Then, last week Jon Heyman reported that Fowler was seen as a potential trade piece leading up to the Giancarlo Stanton sweepstakes. This information was sourced to the indispensable "some people." Heyman mentioned Toronto as a possible landing spot. A few days later, based on Heyman's article, the same news outlet contemplated Fowler's future and columnist Ryan Davis noted, "... there have been rumblings that some within the organization weren’t always thrilled with Fowler," and cited to the aforementioned article by Ortiz.

A couple of things: First, Heyman made no mention of Fowler's full no-trade clause in his contract. And while there's recent precedent with Mike Leake, who had a full NTC and still accepted a trade to the non-contending Mariners last summer, the Blue Jays are not likely to compete with the Red Sox and the Yankees in the AL East in 2018, and it's hard for me to fathom Fowler agreeing to a move up north. Second, and I want to be clear that I'm reading the same tea leaves as most of you, and unlike Ortiz, Heyman, or Davis, I don't have inside access. If Fowler is/was unhappy in St. Louis then Ortiz is certainly a qualified source on that front whereas I am not. That disclaimer out of the way, the "Is Fowler on the outs with the Cardinals?" meme feels more like circular reporting than anything based in substance, and I'd earnestly welcome any information to the contrary.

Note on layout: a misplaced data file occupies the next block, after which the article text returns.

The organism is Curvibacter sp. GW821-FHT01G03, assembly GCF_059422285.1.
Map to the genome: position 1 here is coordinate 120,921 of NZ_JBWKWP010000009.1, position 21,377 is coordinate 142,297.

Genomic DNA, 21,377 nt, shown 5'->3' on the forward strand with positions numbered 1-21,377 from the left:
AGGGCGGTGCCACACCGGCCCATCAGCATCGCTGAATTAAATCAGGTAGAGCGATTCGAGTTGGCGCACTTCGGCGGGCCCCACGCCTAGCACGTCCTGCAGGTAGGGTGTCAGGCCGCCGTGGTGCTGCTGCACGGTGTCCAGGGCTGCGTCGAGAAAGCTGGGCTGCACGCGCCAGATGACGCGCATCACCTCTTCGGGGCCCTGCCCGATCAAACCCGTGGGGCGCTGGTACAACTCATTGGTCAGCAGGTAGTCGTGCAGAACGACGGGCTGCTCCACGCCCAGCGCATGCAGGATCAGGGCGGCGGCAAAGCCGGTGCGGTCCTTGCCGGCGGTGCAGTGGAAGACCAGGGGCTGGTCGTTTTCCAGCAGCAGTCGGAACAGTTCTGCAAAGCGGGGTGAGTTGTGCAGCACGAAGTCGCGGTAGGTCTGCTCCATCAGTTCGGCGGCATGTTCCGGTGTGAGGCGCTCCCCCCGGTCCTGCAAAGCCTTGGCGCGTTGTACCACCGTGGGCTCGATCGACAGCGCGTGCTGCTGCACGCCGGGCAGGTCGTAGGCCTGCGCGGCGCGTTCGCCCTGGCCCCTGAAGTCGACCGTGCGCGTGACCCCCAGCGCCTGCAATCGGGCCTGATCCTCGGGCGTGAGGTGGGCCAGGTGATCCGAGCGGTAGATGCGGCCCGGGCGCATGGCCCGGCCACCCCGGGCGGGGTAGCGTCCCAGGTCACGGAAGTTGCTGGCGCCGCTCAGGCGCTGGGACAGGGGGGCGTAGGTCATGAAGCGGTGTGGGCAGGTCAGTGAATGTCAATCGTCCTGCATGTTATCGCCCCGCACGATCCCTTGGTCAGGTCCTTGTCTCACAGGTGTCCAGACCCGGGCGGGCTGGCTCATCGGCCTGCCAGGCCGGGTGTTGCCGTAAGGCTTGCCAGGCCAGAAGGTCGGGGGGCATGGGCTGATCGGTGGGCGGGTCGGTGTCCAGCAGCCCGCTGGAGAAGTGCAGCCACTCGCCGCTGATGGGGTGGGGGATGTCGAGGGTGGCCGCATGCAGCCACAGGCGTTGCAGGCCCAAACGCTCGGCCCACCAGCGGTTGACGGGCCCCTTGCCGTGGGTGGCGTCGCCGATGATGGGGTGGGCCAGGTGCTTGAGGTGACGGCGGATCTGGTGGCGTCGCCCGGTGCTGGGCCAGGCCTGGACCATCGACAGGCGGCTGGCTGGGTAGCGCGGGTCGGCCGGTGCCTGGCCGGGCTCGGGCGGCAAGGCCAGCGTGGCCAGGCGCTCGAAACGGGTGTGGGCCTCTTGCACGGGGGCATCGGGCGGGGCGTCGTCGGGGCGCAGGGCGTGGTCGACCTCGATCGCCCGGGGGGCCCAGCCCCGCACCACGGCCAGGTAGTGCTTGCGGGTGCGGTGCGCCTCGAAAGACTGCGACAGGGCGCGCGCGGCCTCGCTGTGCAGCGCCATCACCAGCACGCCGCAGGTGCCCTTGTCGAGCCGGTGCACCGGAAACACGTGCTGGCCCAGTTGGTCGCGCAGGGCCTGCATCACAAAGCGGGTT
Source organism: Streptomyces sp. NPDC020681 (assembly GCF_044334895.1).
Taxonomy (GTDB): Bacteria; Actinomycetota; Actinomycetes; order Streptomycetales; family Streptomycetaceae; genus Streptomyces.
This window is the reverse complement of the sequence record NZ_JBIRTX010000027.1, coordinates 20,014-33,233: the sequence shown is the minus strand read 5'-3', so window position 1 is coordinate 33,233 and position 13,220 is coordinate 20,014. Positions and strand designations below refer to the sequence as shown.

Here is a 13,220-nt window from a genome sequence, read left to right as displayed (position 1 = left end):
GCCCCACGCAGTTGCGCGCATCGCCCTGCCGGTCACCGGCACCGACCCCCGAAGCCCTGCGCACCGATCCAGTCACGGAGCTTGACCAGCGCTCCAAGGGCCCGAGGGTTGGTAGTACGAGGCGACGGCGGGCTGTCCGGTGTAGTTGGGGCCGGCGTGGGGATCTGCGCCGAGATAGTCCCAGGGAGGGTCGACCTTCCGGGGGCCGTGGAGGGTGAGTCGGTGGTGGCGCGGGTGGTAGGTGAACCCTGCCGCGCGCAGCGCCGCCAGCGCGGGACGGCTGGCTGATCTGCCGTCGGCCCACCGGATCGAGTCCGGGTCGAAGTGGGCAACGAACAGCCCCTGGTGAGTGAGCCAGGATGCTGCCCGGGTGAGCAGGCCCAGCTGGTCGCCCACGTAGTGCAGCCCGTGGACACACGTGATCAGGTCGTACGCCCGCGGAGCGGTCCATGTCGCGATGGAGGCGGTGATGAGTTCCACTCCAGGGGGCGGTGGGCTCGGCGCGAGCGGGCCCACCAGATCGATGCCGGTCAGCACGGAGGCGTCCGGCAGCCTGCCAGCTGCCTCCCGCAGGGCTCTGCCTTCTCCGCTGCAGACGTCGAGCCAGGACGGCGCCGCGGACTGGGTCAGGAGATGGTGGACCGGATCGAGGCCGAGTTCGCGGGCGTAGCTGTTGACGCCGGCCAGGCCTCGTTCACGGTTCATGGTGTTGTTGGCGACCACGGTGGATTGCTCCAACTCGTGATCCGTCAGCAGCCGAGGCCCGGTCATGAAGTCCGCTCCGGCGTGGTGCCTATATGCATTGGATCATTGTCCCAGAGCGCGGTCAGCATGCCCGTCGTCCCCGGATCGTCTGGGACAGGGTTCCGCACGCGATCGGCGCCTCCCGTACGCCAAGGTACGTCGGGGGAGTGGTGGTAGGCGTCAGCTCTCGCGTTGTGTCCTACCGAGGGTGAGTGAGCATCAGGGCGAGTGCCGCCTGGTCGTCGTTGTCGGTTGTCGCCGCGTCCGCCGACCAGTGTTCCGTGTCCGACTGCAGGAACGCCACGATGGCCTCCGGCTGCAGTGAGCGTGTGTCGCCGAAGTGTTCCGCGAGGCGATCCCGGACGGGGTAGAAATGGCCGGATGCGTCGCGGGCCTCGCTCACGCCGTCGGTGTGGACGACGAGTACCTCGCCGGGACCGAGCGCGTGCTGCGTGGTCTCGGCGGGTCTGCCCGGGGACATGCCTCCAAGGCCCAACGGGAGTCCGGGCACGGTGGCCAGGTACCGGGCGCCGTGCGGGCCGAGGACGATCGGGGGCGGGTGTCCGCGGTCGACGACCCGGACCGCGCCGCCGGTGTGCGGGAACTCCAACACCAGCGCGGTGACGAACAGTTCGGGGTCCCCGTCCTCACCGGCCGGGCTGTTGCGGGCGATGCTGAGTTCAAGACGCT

So given all of that, Fowler's 2017 season with the Cardinals earned a passing grade even though he wasn't quite the player a lot of us envisioned. Not worse, just different. Now, at a bare minimum you hope for good things from the first of a five-year contract so we'll see how we feel about it two or three years from now. But until then, and assuming Fowler is willing to move to a corner spot in the outfield, he, Pham and Ozuna have the potential to be one of the more exciting outfields in the league. And until I hear solid evidence to the contrary, I'm discounting any Fowler trade-talk or "Fowler is disgruntled" as just off-season noise.

1 Kommentar

16. Dez. 2017

hey suzo